Hillary Jorgensen, Director of Policy Change at Healthier Colorado, was raised in Park County. In this illustrative blog post, she reflects back on the distance her family had to travel to access basic amenities – especially medical services. Healthier Colorado highly advocates for passing ballot measures 5A, 5B, and 5C in South Park to create a health district that will ensure that families travel shorter distances to access health services.
I grew up in Park County. I spent my childhood exploring the Pike National Forest, riding horses across the vast expanse of South Park, and later explaining to my college roommates that South Park was more than just a show on Comedy Central.
It wasn’t unusual for me to set out in the morning with my trusty equine companion and not return until dusk. While isolated, growing up there was an extraordinary way to spend a childhood. I was privileged to have the free reign to explore the wilderness that was seldom traveled in modern times, and I also had the support of a tight-knit community.
While growing up in a rural community definitely had its advantages, one significant drawback was the distance to basic services and amenities.
School was nearly an hour away and the grocery store was even further. Medical care—either preventive or emergency, wasn’t something that was easily accessible. Early in my childhood, there was a traveling doctor who would make the rounds and be in the local clinic one or two days a week, but that soon ended, and receiving even the basic medical care became more difficult.
My family was lucky because we were able to drive to a neighboring county on a regular or semi-regular basis to a well equipped primary care practice for basic care and to Denver when specialty care and hospitalization was required. Not all families were as lucky as mine. Many people put off much-needed care and/or endured significant economic and logistical hardship to travel to an area where they could get care.
Park County is one of the largest geographical counties in the state, while also being one of the least populated.
The county has a landmass that is only slightly smaller than Delaware and is home to just 16,000 people. And, yet, the county doesn’t have a single doctor, nurse, physicians assistant, or nurse practitioner.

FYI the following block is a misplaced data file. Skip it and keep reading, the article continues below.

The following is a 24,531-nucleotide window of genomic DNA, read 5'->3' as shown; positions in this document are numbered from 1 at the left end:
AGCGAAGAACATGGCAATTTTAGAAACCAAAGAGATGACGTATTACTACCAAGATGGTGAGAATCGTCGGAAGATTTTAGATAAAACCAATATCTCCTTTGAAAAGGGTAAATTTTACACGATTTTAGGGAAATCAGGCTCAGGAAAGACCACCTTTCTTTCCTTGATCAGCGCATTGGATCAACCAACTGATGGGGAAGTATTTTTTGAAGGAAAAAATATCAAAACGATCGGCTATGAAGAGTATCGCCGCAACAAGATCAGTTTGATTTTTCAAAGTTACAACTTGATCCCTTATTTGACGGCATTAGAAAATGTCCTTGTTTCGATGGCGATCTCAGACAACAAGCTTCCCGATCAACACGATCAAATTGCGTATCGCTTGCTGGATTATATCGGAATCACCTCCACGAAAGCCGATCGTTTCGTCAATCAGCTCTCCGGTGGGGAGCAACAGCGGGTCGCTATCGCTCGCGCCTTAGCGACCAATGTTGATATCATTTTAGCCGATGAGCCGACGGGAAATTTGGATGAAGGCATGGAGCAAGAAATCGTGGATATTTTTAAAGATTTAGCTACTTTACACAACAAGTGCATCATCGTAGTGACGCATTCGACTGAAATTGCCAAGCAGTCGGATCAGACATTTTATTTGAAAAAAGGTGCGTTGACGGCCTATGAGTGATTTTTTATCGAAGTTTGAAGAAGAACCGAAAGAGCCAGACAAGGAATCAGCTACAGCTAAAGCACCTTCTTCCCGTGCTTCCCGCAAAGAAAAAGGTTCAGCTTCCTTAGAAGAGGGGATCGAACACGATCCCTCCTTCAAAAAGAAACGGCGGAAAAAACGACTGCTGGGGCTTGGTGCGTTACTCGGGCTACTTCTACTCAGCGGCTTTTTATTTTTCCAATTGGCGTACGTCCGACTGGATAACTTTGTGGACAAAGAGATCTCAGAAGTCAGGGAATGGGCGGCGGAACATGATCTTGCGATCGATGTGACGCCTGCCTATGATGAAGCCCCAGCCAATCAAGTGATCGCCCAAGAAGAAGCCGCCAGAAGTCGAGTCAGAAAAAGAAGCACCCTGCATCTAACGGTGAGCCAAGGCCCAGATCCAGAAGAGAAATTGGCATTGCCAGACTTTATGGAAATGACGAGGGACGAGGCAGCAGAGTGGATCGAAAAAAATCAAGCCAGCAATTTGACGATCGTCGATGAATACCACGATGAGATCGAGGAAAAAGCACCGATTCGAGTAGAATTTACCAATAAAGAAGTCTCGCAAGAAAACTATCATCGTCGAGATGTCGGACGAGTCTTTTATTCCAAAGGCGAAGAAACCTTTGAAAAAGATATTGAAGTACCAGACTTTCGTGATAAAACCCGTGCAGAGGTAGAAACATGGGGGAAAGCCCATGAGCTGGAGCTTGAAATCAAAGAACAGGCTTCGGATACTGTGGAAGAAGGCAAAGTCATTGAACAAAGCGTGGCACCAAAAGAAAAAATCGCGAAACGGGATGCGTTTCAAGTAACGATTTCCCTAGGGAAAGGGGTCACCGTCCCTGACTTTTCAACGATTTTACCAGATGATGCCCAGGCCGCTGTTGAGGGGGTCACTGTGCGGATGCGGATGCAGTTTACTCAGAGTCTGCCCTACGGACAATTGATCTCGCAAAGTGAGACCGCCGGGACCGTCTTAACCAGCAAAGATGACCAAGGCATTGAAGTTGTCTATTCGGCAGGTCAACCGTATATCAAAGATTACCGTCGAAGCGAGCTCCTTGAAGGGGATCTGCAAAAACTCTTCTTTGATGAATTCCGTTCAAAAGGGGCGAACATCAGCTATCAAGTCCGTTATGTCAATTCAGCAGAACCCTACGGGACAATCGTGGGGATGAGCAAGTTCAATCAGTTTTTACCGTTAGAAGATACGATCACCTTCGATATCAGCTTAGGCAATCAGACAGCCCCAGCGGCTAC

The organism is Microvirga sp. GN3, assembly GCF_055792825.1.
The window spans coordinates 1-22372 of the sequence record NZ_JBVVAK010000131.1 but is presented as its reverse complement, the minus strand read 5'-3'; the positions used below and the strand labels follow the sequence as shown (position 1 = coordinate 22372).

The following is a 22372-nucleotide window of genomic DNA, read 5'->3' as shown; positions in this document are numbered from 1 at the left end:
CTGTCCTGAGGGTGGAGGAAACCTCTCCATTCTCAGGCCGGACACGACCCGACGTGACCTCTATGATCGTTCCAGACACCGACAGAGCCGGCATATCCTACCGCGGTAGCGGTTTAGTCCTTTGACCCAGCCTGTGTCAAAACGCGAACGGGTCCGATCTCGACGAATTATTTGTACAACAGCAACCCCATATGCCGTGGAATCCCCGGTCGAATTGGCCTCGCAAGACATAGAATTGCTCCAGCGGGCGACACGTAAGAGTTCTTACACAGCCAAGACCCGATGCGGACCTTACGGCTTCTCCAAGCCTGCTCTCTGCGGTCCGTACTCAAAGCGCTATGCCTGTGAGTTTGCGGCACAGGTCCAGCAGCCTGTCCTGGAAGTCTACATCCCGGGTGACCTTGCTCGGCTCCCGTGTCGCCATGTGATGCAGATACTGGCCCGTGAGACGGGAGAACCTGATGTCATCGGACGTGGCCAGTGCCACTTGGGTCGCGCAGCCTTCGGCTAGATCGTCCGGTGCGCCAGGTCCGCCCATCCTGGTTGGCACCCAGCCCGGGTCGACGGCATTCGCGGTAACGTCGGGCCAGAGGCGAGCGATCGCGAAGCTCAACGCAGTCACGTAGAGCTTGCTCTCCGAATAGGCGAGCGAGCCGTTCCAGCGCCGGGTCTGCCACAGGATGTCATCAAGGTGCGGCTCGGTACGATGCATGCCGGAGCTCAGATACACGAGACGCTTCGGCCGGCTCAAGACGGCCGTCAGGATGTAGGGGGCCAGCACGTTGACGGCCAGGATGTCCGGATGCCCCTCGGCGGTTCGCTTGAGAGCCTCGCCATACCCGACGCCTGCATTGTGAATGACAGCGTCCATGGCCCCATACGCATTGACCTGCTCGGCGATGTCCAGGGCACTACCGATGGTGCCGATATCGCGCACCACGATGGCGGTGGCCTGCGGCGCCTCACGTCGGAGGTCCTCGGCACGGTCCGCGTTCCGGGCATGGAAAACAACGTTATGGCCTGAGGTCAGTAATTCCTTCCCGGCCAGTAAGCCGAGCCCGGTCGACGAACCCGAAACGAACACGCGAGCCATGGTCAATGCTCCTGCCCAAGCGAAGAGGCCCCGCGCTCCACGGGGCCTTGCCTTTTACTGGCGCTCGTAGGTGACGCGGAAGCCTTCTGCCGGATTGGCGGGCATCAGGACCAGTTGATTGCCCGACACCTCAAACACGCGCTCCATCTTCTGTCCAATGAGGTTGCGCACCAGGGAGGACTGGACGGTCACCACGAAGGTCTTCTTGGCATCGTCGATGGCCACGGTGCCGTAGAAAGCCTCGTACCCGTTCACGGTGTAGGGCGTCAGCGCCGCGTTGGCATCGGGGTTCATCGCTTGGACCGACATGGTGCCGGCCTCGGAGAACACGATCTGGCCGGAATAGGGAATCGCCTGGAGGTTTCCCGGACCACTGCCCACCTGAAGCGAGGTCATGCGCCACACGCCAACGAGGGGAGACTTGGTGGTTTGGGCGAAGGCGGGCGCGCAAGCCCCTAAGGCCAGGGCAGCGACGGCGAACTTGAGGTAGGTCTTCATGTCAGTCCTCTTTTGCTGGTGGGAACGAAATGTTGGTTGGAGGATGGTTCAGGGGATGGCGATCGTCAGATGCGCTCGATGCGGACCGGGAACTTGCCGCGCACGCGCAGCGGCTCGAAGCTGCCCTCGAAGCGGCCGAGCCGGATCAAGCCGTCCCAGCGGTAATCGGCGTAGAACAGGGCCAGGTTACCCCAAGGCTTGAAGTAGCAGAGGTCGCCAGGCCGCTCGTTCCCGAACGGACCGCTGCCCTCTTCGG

This November, a group of dedicated residents are working to change that through the Bring Health Care Back to South Park campaign. Voters will be asked to vote on the creation of a special health district that will span precincts 1,2,3, and 7, and it will be funded with a 1% sales tax on non-grocery items.
The passage of the proposed health district and related tax would mean that South Park can reopen their community funded clinic. Because the creation of a health district and tax requires multiple ballot questions, the measure will appear on voters’ ballots as three separate measures: 5A, 5B, and 5C.
We are urging a yes vote on all three questions because creating a health district is a viable way to fund a desperately needed clinic in the county.
People who live in rural areas shouldn’t have to choose between their way of life and moving to a more populated area just to be closer to the medical care they need.
Rural communities are vital to Colorado’s diverse economic landscape and access to medical care is a needed lifeline for residents who make their living and lives outside of our state’s urban areas.
Our team at Healthier Colorado is proud to support local communities, like Park County, who are developing and advocating for homegrown solutions to the problems their communities face.
The Bring Health Care Back to South Park campaign is supported by Healthier Colorado through the Partnerships in Local Advocacy (PiLA) Program. Do you, or your organization, want to create positive health changes in your area? Find out how Healthier Colorado can support your project!